Although the film begins slowly, and isn’t your typical all-action movie, that people expect today, it still a suspenseful and unnerving film, which builds in intensity until one of the greatest climaxes in cinema history. The casting of the unknown Eric Braeden, in his first leading actor role, adds much to the power of the story. The acting is solid and the dialogue is concise, so that there is nothing said that didn’t need saying. Eric Braeden is convincing as Dr. Forbin and it his story that we follow and it is his character that has the most depth. His struggle to believe that his creation has become more than he imagined, and his even bigger battle to try to defeat it, are what really makes the film that much more believable. Susan Clark gives subtleness to the character of Dr. Cleo Markham. A woman who is as intelligent as any of her male colleagues, if not smarter, but who also has the emotional aptitude to help Dr. Forbin, as his World begins to collapse around him. Gordon Pinsent portrayal of The President is very well executed. At the beginning of the film he is the supremely confident and affable Commander-in-Chief, but, as the story unfolds, he becomes far less controlled as his power to control anything is gradually taken from him. It is the relationship between these three that keeps the suspense building. The ‘voice’ of Colossus is provided by Paul Frees, and it is this voice that although chilling, also has a certain intelligence and, possibly, emotion. There are many supporting characters, such as Dr. Kuprin, the creator of Guardian, played by Alex Rodine, who is ultimately betrayed by his own creation. C.I.A. Director Grauber is wonderfully played by William Schallert, who gives a performance that has now become synonymous with inept C.I.A. Directors.

When the film was released in 1970, Universal found that they had a surprise hit on their hands, as everyone clamoured to see it.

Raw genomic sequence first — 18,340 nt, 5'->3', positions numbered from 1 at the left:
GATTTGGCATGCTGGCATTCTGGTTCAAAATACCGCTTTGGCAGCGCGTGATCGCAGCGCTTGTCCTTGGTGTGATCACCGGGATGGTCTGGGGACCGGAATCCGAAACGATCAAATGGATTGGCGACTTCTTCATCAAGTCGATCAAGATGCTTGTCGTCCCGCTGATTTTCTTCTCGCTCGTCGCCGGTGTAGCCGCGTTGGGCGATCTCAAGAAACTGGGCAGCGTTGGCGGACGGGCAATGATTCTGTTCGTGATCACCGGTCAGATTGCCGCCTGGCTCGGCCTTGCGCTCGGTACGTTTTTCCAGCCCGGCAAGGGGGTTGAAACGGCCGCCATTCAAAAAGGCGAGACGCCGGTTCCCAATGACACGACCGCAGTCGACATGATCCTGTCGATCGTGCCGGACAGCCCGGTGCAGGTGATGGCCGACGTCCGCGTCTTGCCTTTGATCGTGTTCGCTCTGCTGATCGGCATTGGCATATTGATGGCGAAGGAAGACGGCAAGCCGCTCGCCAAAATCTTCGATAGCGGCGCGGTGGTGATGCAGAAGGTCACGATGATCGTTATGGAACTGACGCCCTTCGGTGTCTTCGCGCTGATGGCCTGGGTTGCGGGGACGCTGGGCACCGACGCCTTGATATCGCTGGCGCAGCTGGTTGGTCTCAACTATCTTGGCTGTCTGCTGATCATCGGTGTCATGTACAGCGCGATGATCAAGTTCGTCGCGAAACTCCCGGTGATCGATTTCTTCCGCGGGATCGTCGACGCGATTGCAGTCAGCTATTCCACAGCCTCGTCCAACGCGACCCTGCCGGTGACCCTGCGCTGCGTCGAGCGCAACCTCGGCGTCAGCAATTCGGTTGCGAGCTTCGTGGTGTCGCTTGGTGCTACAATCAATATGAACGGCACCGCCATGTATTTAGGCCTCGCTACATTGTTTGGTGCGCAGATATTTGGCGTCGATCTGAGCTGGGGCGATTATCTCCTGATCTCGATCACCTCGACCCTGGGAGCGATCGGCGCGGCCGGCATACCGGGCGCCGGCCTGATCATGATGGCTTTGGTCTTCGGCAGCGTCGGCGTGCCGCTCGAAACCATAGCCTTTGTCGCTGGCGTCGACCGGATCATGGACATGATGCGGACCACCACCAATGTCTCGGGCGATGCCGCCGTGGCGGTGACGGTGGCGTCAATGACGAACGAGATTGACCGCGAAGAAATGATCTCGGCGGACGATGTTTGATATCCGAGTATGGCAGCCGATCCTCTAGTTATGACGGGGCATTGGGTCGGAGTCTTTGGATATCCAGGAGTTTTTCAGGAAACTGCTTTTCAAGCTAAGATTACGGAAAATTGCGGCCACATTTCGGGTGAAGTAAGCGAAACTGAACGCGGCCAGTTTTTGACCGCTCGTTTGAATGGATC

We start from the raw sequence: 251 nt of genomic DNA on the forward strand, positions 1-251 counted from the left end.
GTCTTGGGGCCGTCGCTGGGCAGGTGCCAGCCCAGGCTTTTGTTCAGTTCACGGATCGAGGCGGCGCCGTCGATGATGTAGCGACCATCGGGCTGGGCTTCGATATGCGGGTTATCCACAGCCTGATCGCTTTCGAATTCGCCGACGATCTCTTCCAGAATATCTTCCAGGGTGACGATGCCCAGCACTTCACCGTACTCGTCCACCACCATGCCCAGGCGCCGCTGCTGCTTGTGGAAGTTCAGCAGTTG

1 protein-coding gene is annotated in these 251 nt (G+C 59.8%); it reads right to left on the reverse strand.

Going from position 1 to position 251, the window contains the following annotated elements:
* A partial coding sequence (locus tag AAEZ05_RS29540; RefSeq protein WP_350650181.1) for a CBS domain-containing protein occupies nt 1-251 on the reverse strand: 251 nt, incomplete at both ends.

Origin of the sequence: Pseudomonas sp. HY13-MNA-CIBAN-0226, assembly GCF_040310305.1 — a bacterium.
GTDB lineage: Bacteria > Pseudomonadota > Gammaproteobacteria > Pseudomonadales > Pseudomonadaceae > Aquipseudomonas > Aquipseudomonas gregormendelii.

New York Daily News



Time Magazine



New York Times



NBC Radio Monitor



Gannett Newspapers

Many of the Artificial Intelligence / supercomputer films, that have been released in the last thirty years have borrowed, if not downright stole, their ideas from what Colossus set out. Gene Roddenberry used the idea in the 1968 Star Trek episode, ‘The Ultimate Computer’.  James Cameron cites Colossus as his inspiration for Skynet, in his 1984 movie ‘The Terminator’.


‘Colossus: The Forbin Project’ is the first of a trilogy of novels, concerning Colossus. There are few differences between the film and novel, with the exception that Colossus demands a new project be built on Crete in the movie, while the novel chooses the Isle of Wight.

The second novel, ‘The Fall of Colossus’ (1974), concerns Dr. Forbin, and his colleagues, attempts to stop Colossus once and for all, with the help of Martians.

The third novel, ‘Colossus and the Crab’ (1977), concerns Dr. Forbin and friends trying to reactivate Colossus, in order to stop the Martians from extracting the Earth’s Oxygen supply. When Colossus is finally reactivated, Colossus decides that the Martians are right and should be aided. Dr. Forbin then destroys the Martians Collector, but dies in the process. Colossus then makes an agreement with the Martians and, with Colossus’ guidance humanity retreats to Mars.


In late 2011, Will Smith was rumoured to be in talks with Universal Pictures to star in a remake of Colossus: The Forbin Project, but has since withdrawn his name from the project. On July 18th 2012, Blake Masters was signed by Universal Pictures to rewrite the remake of Colossus: The Forbin Project. So, it seems, that even after 42 years the old ones are still the best.